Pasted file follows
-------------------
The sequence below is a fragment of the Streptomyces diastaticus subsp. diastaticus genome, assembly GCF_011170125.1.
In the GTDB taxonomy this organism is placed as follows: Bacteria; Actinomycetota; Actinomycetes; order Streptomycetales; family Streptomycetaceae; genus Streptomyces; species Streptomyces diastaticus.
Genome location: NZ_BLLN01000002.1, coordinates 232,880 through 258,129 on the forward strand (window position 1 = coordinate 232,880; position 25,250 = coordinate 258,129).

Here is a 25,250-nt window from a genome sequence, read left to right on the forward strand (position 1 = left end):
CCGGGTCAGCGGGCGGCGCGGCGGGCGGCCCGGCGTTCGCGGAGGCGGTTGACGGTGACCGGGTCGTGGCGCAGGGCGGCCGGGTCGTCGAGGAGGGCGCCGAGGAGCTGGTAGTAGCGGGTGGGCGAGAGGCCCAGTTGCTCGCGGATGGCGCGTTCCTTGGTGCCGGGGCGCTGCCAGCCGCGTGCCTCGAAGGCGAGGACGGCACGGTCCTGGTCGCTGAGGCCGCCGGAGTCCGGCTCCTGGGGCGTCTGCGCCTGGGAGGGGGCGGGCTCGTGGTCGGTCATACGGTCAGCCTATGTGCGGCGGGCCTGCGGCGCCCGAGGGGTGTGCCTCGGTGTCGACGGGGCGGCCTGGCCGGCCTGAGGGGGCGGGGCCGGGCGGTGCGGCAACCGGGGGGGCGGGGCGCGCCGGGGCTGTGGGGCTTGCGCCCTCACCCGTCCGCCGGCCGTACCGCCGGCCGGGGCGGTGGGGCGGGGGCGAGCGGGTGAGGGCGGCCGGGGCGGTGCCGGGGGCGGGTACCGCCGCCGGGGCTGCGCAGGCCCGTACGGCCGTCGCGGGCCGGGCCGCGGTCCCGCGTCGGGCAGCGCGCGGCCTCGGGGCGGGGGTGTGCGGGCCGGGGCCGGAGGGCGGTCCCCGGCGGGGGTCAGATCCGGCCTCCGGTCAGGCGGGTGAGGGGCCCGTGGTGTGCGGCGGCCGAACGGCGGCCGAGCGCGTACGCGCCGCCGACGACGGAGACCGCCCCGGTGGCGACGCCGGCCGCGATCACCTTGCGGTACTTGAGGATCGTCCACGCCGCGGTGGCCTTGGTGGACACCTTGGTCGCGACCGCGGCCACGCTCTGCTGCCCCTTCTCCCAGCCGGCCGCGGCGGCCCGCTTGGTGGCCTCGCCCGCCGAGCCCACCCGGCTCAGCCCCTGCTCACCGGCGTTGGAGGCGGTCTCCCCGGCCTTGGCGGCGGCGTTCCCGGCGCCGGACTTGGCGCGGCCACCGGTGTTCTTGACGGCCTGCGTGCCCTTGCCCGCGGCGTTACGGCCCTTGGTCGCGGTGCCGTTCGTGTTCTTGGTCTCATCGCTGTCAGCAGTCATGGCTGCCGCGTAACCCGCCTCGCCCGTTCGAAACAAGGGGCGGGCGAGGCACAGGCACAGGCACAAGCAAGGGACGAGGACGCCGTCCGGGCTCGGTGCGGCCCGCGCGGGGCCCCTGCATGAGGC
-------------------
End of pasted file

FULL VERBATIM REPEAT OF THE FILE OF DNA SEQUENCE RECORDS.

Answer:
The sequence below is a fragment of the Streptomyces diastaticus subsp. diastaticus genome, assembly GCF_011170125.1.
In the GTDB taxonomy this organism is placed as follows: Bacteria; Actinomycetota; Actinomycetes; order Streptomycetales; family Streptomycetaceae; genus Streptomyces; species Streptomyces diastaticus.
Genome location: NZ_BLLN01000002.1, coordinates 232,880 through 258,129 on the forward strand (window position 1 = coordinate 232,880; position 25,250 = coordinate 258,129).

Here is a 25,250-nt window from a genome sequence, read left to right on the forward strand (position 1 = left end):
CCGGGTCAGCGGGCGGCGCGGCGGGCGGCCCGGCGTTCGCGGAGGCGGTTGACGGTGACCGGGTCGTGGCGCAGGGCGGCCGGGTCGTCGAGGAGGGCGCCGAGGAGCTGGTAGTAGCGGGTGGGCGAGAGGCCCAGTTGCTCGCGGATGGCGCGTTCCTTGGTGCCGGGGCGCTGCCAGCCGCGTGCCTCGAAGGCGAGGACGGCACGGTCCTGGTCGCTGAGGCCGCCGGAGTCCGGCTCCTGGGGCGTCTGCGCCTGGGAGGGGGCGGGCTCGTGGTCGGTCATACGGTCAGCCTATGTGCGGCGGGCCTGCGGCGCCCGAGGGGTGTGCCTCGGTGTCGACGGGGCGGCCTGGCCGGCCTGAGGGGGCGGGGCCGGGCGGTGCGGCAACCGGGGGGGCGGGGCGCGCCGGGGCTGTGGGGCTTGCGCCCTCACCCGTCCGCCGGCCGTACCGCCGGCCGGGGCGGTGGGGCGGGGGCGAGCGGGTGAGGGCGGCCGGGGCGGTGCCGGGGGCGGGTACCGCCGCCGGGGCTGCGCAGGCCCGTACGGCCGTCGCGGGCCGGGCCGCGGTCCCGCGTCGGGCAGCGCGCGGCCTCGGGGCGGGGGTGTGCGGGCCGGGGCCGGAGGGCGGTCCCCGGCGGGGGTCAGATCCGGCCTCCGGTCAGGCGGGTGAGGGGCCCGTGGTGTGCGGCGGCCGAACGGCGGCCGAGCGCGTACGCGCCGCCGACGACGGAGACCGCCCCGGTGGCGACGCCGGCCGCGATCACCTTGCGGTACTTGAGGATCGTCCACGCCGCGGTGGCCTTGGTGGACACCTTGGTCGCGACCGCGGCCACGCTCTGCTGCCCCTTCTCCCAGCCGGCCGCGGCGGCCCGCTTGGTGGCCTCGCCCGCCGAGCCCACCCGGCTCAGCCCCTGCTCACCGGCGTTGGAGGCGGTCTCCCCGGCCTTGGCGGCGGCGTTCCCGGCGCCGGACTTGGCGCGGCCACCGGTGTTCTTGACGGCCTGCGTGCCCTTGCCCGCGGCGTTACGGCCCTTGGTCGCGGTGCCGTTCGTGTTCTTGGTCTCATCGCTGTCAGCAGTCATGGCTGCCGCGTAACCCGCCTCGCCCGTTCGAAACAAGGGGCGGGCGAGGCACAGGCACAGGCACAAGCAAGGGACGAGGACGCCGTCCGGGCTCGGTGCGGCCCGCGCGGGGCCCCTGCATGAGGC